SINGLETARY: That’s right. Workplace discrimination. So, you have — you do what they say. You’re Black. You go to college. You get your degree. You’re still not going to earn the same as a similarly educated white person going for that same job.
MARTIN: And why is that? Is it because the social network that are unavailable to White people are advantageous? Is it because the — you know what is it that the schools that African-Americans tend to attend have less value in the workplace? Why is that?
SINGLETARY: I think it’s all of the above. It’s everything. It’s — they don’t appreciate the school that they go to somehow, that we got there at our schools even if it is an Ivy League simply because that we are black. And so, therefore, we are still not equal to that other Ivy League white people. It is also because, you know, families — the financial legacies. How do they have the financial legacies? Because they own a home. How did they have a home? Because they were allowed to have homes when we weren’t? So, it’s really all of the above. It’s the totality of the discrimination over the years that has put us back financially. And people always say, well, what about the personal responsibility? I’m not ignoring the fact that people need to handle their money better, but we have to also have to understand what has been in place to prevent African-Americans from getting the job. And when they get the job, being paid the same at the same rate.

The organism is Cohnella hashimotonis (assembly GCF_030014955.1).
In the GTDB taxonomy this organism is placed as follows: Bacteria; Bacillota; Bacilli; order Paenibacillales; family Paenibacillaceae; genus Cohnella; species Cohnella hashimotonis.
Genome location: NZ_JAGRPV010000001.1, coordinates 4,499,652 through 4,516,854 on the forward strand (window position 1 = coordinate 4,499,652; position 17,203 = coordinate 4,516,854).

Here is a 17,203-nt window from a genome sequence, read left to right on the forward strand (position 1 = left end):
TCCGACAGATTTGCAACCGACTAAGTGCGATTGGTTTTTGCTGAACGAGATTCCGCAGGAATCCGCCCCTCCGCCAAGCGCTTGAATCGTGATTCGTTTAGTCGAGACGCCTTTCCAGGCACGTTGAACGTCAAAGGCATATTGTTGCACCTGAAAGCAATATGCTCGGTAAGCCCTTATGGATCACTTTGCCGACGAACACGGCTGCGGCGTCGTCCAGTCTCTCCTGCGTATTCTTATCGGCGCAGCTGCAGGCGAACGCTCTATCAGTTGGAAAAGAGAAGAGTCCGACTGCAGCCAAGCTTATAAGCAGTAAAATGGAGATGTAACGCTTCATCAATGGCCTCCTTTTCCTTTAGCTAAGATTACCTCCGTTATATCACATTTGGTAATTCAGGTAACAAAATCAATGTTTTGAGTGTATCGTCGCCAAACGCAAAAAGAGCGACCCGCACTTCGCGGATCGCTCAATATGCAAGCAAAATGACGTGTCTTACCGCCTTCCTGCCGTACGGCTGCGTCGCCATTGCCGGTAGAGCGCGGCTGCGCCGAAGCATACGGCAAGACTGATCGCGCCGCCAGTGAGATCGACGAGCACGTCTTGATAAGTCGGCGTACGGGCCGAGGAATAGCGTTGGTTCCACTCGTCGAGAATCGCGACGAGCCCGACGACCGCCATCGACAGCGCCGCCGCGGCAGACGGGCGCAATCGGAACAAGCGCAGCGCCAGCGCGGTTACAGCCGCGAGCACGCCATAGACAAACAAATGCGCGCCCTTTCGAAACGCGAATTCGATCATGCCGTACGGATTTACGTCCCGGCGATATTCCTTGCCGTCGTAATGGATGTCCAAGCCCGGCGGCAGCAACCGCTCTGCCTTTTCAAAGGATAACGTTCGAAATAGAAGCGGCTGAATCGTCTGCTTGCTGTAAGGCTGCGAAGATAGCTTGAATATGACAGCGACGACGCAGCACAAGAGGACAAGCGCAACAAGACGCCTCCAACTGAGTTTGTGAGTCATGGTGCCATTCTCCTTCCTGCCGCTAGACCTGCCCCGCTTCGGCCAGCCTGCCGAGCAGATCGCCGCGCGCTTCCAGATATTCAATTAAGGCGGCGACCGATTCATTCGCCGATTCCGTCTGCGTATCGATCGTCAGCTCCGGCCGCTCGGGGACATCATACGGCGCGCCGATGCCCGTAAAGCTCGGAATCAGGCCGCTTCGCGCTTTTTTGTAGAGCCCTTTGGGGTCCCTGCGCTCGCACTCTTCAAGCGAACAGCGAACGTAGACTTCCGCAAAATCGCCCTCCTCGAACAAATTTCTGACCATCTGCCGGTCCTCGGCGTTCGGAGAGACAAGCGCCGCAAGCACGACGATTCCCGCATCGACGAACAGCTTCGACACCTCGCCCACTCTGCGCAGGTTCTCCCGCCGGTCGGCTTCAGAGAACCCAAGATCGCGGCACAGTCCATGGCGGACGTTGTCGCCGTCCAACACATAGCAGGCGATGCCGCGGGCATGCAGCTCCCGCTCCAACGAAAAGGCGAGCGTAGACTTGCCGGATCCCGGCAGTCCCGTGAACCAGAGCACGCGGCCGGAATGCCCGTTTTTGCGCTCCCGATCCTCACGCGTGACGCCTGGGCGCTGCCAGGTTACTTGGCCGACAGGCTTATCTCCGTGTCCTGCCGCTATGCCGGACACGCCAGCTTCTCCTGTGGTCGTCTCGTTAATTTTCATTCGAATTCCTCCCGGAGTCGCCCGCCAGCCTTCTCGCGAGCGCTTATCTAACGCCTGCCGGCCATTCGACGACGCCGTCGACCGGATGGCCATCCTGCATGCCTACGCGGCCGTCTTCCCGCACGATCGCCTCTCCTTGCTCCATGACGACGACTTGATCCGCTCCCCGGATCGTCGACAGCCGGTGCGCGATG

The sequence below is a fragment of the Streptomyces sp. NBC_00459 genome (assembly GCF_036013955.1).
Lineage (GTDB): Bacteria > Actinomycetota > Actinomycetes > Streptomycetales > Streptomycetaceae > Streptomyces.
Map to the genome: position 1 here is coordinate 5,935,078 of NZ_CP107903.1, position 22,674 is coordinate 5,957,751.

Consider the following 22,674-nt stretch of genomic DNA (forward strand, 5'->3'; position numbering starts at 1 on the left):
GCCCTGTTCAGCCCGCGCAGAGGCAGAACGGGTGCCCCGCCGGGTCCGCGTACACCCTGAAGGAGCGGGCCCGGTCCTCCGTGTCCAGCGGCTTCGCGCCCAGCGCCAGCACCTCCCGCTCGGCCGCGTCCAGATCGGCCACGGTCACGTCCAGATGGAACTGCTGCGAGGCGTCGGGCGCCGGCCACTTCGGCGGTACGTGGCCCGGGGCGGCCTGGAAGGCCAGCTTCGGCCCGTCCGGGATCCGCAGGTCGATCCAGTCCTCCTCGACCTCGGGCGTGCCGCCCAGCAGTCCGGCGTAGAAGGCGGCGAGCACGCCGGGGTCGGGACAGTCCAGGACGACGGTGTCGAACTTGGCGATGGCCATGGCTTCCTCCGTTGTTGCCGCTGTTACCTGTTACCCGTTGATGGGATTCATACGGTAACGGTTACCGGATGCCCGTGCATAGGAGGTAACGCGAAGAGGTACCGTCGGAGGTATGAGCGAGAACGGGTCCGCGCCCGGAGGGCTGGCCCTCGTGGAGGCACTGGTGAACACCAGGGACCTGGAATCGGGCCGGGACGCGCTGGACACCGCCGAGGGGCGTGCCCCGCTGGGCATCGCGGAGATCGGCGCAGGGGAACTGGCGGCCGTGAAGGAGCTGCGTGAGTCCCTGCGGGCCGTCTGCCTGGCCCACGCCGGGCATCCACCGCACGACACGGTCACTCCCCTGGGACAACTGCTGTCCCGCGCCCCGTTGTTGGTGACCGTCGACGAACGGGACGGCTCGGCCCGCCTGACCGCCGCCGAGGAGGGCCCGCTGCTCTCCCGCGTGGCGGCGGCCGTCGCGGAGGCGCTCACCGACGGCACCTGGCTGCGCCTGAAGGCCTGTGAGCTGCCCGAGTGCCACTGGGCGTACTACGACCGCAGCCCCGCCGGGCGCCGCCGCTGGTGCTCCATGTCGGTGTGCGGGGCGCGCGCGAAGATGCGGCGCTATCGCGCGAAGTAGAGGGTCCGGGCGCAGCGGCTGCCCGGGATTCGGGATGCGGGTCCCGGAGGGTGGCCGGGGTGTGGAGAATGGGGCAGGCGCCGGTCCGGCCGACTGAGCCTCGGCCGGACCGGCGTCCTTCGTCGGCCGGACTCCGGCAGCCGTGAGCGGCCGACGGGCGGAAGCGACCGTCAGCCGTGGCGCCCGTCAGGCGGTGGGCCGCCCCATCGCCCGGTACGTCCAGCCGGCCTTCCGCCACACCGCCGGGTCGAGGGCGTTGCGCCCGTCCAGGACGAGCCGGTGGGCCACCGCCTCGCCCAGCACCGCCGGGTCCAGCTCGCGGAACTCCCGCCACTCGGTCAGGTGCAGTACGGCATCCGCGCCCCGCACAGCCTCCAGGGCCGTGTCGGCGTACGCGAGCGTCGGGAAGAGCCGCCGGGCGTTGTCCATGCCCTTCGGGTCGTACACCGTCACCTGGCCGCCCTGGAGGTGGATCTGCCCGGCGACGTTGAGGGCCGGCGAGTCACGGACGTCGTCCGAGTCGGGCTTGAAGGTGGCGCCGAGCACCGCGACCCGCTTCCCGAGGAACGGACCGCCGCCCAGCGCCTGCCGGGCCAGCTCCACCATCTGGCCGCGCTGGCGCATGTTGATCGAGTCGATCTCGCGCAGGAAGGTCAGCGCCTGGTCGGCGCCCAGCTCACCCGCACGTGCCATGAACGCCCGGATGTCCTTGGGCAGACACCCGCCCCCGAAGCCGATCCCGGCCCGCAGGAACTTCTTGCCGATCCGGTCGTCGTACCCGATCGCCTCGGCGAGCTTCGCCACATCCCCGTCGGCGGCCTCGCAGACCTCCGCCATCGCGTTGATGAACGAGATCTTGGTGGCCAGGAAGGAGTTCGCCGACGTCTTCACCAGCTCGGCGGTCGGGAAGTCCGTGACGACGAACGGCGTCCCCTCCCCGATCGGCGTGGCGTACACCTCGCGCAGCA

MARTIN: Here’s the thing, Michelle. You don’t ignore personal responsibility in this series. In fact, I found it interesting that you said, that your reporting indicates that Black families do tend to spend slightly more on average, on clothing and shoes than the national average. Why is that?